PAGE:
A triple treat of positive economic factors has raised hopes that Brisbane’s office property market is set for a rebound.
Andrew Ballantyne, Head of Research for JLL Australia, says three key factors are likely to boost the Brisbane market in the next few years – housing affordability relative to Sydney; a rebound in commodity prices; and tourism growth on the back of a lower Australian dollar. These elements have the potential to contribute to higher interstate migration and a stronger business climate, in turn creating demand for quality office space in the CBD.
“The Brisbane CBD market is already showing tangible signs of recovery and recorded eight successive quarters of positive net absorption to the fourth quarter of 2016,” says Ballantyne.
On the housing affordability front, Ballantyne says the spread in dollar terms between Brisbane and Sydney house prices has never been wider.
“This will be a catalyst for a reversal in interstate migration numbers and the movement of people from Sydney to South East Queensland,” he says.
Add rising coal prices and a lower Aussie dollar (it has been trading at about US76c compared with US90c three years ago) to the mix and the impact will be significant for Brisbane.
“Tourism is a growth sector of the Queensland economy and the relative affordability of Queensland is supported by the depreciation in the Australian dollar over the past three years,” he says. “The lower Australian dollar also supports the education sector and increased student numbers to Australia – and Queensland will be a beneficiary of this trend.”
Flight to the CBD
The broad Brisbane office vacancy rate has been hovering at about 17 percent, but vacancies have been varied across the grades, with the CBD experiencing a flight to quality as tenants take the opportunity to upgrade their real estate requirements.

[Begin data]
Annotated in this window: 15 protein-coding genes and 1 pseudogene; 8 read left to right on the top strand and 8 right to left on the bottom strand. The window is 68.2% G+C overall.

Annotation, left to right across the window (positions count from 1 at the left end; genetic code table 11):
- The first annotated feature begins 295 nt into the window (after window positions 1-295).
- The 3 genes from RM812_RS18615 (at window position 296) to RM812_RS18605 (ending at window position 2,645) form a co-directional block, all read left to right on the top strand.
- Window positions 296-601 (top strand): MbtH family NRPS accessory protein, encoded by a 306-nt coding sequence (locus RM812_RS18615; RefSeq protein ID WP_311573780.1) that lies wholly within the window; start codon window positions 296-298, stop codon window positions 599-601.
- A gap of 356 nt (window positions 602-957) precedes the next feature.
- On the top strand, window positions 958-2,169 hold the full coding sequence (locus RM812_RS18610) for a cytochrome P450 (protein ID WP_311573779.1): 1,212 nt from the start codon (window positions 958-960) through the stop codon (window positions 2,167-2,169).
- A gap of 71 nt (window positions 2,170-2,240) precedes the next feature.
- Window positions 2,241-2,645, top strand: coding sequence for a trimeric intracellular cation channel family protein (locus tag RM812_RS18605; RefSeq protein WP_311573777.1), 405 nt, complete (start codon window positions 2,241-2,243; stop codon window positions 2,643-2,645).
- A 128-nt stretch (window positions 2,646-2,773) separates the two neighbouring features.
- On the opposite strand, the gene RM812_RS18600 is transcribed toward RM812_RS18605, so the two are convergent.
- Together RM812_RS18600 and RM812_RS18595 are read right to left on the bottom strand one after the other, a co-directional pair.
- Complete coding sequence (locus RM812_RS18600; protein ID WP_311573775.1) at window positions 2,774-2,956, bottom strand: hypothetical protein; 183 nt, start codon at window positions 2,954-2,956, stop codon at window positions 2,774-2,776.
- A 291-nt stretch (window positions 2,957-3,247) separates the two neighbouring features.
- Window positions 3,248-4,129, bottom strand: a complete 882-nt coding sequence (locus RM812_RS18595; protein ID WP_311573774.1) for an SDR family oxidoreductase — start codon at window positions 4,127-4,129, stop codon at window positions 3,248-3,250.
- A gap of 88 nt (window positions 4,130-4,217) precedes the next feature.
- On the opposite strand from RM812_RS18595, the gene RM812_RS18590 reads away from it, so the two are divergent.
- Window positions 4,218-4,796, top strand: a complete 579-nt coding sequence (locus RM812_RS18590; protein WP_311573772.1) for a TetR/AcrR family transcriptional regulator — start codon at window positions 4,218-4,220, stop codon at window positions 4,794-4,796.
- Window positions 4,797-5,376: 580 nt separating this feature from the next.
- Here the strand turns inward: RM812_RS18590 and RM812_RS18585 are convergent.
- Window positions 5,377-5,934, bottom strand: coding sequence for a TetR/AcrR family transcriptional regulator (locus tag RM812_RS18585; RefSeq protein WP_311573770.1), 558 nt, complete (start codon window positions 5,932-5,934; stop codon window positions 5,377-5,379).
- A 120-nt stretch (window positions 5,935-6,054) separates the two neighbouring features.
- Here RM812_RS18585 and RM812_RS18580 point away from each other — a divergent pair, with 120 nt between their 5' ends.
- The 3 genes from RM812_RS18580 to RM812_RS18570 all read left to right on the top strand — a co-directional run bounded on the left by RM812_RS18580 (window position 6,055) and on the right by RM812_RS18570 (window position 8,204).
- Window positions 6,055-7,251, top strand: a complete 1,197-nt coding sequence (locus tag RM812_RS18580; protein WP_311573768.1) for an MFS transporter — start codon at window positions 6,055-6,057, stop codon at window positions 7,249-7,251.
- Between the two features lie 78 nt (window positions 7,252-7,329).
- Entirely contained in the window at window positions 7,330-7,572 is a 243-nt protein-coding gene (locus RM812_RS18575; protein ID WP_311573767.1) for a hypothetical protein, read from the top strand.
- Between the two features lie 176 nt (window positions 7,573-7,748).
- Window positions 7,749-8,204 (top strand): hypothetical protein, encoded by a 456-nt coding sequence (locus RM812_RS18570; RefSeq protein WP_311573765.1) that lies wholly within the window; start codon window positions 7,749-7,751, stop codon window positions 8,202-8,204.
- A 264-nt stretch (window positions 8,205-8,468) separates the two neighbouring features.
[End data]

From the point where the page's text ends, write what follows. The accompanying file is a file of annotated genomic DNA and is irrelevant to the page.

A-grade property has been the major beneficiary of this movement and Ballantyne believes the relative affordability of the CBD will precipitate “a wave of tenant centralisation”.
“Some tenants were priced out of the Brisbane CBD over the past seven to 10 years and will seek to centralise business operations back to the CBD,” he says. “However, it is important that owners remain innovative and seek strategies to differentiate their asset in the market.”
Overseas buyers are showing strong interest in the Brisbane office markets.
The state economy represents about 19 percent of Australia’s economic output and, while it has underperformed during the past two years, many investors can see that the long-term ingredients of Queensland’s growth remain relevant. Promisingly, Deloitte Access Economics forecasts that Queensland will account for 21 per cent of Australia’s economic output in 2026.
“Offshore investors have underwritten the Brisbane investment thesis and are seeking to gain exposure to the long-term growth story,” explains Ballantyne.
Last year, for example, Singapore-listed ARA Trust Management and Investec increased their exposure to Brisbane.
“We are speaking with a number of offshore investors with a buy-side mandate for Brisbane,” Ballantyne says.
Furthermore, he believes Brisbane offers a cyclical opportunity for investment, with yield spreads between Brisbane and the Sydney and Melbourne markets being significantly wider than historical benchmarks.